‘Touch our idols and the gilt comes off on our hands.’ So wrote Gustave Flaubert. In this mega-memoir (800 pages long), Marlene Dietrich’s daughter Maria Riva melts down her mother’s iconic status and pours the hot metal into a more grotesque mould.
Once Riva has finished her work Dietrich looks more like one of the frightening sculptures she complained about on the set of Joseph von Sternberg’s The Scarlet Empress. While the world may celebrate this sublime screen goddess, it appears the daughter is left managing a human monster of terrifying will.
The book is not a hatchet job, despite its mercilessly exposing the aristocratic and self-deluding Dietrich. So dominating and unrelenting is Dietrich’s will you wonder in the end what it will take to finish her off. A stake through the heart?
The Great von Sternberg Years
The book can be divided into two parts. The first half concentrates on Dietrich from 1901 to the last of the Joseph von Sternberg movies. The recalled detail is amazing, and frequently beggars belief. How did a young girl remember so much of her mother’s talk, page after page of it? Yet the way it is put down it is entirely convincing.
Marlene Dietrich is also written in a stunning baroque style, like a mix between Proust and Dostoyevsky. The reader is mesmerised at the beautiful descriptions. Dietrich’s make-up, dresses, furs, culinary skills, extensive film critiques, are all described with Riva’s brilliant literary ability.
Was Dietrich Complicit in Her Own Daughter’s Molestation?
Then half way through the biography a fissure occurs. In a somewhat oblique passage, Riva describes being raped by one of her mother’s female lovers. Later in the book Riva conjectures that her mother left her in a vulnerable position, with a predatory lesbian, in the hope that Riva would turn lesbian herself, and that Dietrich would thus never have to compete against a man for her daughter’s affections. Dietrich could have her daughter all to herself. This of course all sounds very far fetched to the lay reader, but Dietrich is just so plain nutty anything is possible.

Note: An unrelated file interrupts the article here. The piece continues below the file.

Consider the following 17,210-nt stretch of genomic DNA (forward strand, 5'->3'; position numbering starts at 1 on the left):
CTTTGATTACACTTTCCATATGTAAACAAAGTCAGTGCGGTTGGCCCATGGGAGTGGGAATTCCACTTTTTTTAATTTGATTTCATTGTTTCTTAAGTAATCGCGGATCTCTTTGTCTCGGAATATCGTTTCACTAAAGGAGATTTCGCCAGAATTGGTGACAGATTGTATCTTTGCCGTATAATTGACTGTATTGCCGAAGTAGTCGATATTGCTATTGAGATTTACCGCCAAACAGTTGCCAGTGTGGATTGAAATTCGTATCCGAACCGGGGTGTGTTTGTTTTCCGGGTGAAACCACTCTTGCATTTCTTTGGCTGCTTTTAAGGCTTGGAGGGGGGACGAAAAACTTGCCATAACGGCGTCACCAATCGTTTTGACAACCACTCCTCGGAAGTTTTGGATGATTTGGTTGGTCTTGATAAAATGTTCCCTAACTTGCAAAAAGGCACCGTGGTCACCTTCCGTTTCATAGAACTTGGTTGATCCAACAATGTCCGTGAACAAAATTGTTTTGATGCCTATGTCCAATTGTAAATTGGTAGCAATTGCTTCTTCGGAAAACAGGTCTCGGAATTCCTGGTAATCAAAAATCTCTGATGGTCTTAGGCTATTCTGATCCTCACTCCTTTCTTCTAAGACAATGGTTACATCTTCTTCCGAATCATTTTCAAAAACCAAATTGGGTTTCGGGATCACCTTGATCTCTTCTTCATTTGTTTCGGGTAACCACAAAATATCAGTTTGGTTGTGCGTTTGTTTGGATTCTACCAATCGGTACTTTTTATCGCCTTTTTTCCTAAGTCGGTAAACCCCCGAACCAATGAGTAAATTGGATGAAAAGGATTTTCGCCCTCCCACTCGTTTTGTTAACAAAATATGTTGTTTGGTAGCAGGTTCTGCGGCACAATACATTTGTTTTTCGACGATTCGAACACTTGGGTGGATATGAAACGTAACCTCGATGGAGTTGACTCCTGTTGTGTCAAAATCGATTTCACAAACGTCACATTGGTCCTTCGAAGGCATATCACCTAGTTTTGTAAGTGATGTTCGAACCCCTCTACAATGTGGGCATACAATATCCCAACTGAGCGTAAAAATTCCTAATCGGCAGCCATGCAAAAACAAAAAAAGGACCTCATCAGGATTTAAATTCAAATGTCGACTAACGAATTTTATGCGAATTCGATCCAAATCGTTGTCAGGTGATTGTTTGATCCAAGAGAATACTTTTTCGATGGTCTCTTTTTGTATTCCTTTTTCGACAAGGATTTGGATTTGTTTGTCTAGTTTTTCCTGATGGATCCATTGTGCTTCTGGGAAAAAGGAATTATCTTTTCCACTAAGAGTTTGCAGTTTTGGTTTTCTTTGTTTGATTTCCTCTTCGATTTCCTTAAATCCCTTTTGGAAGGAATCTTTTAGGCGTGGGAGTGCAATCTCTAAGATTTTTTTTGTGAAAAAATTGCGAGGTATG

As a consequence of this early molestation, Riva turned into an alcoholic. Shockingly, she at one point tells one of her mother’s lovers that ‘of course I don’t love her’. (Shades of Sylvia Plath’s The Bell Jar, where Plath’s heroine says the same of her mother.)
The Decline and Fall of Dietrich
Whereas the first half of the biography revels in the great creative partnership between Dietrich and von Sternberg, the second half shows the decline and fall of Dietrich. There are some pages where you hide behind your hands, too afraid to look.
If all that Riva writes of her mother is true, then Riva should be given the military’s highest award for bravery. It would require staggering reserves of patience just to endure one of Dietrich’s dreaded phone calls.
An example of Dietrich at her most trying: for years Riva had been needling her mother to agree to a heart operation to fix up a poor circulation problem. Riva got a doctor to warn Dietrich that she either have the operation, or face the possibility of having her legs amputated. At last Dietrich agreed to the operation. Twenty-four hours later, emerging from the haze of drugs, she starts abusing the hospital staff!
This is an unusual and complex biography. Riva obviously reveres Dietrich’s artistic accomplishments, the great image that Dietrich turned herself into. Riva tells us that so sharp and penetrating were her aesthetic criticisms that she should have been a director herself (remember the famous Hitchcock quip, that Dietrich was a great cameraman, a great lighting man etc.?)
And yet, clearly Marlene Dietrich was a monster, an aristocratic German rife with petty prejudices and vanities.
Any fan of Dietrich must surely read this biography. As mentioned earlier, the detail is utterly fabulous. The lengthy, Proustian paragraphs of Marlene talking, arguing, criticising, describing, holding forth on any number of topics, are riveting and convincing portraits of this extraordinary and appalling woman.